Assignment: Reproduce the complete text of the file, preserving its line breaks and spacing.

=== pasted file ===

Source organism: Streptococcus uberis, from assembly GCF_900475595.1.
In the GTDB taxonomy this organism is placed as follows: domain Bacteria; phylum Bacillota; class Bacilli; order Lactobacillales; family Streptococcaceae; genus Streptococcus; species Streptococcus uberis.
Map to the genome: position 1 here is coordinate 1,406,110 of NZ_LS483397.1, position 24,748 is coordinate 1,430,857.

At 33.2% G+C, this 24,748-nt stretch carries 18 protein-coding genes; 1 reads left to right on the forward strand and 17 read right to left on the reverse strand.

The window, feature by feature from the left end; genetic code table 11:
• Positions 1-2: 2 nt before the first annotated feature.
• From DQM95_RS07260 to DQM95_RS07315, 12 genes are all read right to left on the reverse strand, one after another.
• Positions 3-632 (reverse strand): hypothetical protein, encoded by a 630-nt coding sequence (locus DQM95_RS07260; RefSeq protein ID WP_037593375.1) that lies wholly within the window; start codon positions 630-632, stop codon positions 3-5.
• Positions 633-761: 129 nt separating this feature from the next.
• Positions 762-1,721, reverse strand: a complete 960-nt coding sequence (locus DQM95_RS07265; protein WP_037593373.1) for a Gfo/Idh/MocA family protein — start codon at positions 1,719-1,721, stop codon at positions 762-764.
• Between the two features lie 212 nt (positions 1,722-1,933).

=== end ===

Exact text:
Source organism: Streptococcus uberis, from assembly GCF_900475595.1.
In the GTDB taxonomy this organism is placed as follows: domain Bacteria; phylum Bacillota; class Bacilli; order Lactobacillales; family Streptococcaceae; genus Streptococcus; species Streptococcus uberis.
Map to the genome: position 1 here is coordinate 1,406,110 of NZ_LS483397.1, position 24,748 is coordinate 1,430,857.

At 33.2% G+C, this 24,748-nt stretch carries 18 protein-coding genes; 1 reads left to right on the forward strand and 17 read right to left on the reverse strand.

The window, feature by feature from the left end; genetic code table 11:
• Positions 1-2: 2 nt before the first annotated feature.
• From DQM95_RS07260 to DQM95_RS07315, 12 genes are all read right to left on the reverse strand, one after another.
• Positions 3-632 (reverse strand): hypothetical protein, encoded by a 630-nt coding sequence (locus DQM95_RS07260; RefSeq protein ID WP_037593375.1) that lies wholly within the window; start codon positions 630-632, stop codon positions 3-5.
• Positions 633-761: 129 nt separating this feature from the next.
• Positions 762-1,721, reverse strand: a complete 960-nt coding sequence (locus DQM95_RS07265; protein WP_037593373.1) for a Gfo/Idh/MocA family protein — start codon at positions 1,719-1,721, stop codon at positions 762-764.
• Between the two features lie 212 nt (positions 1,722-1,933).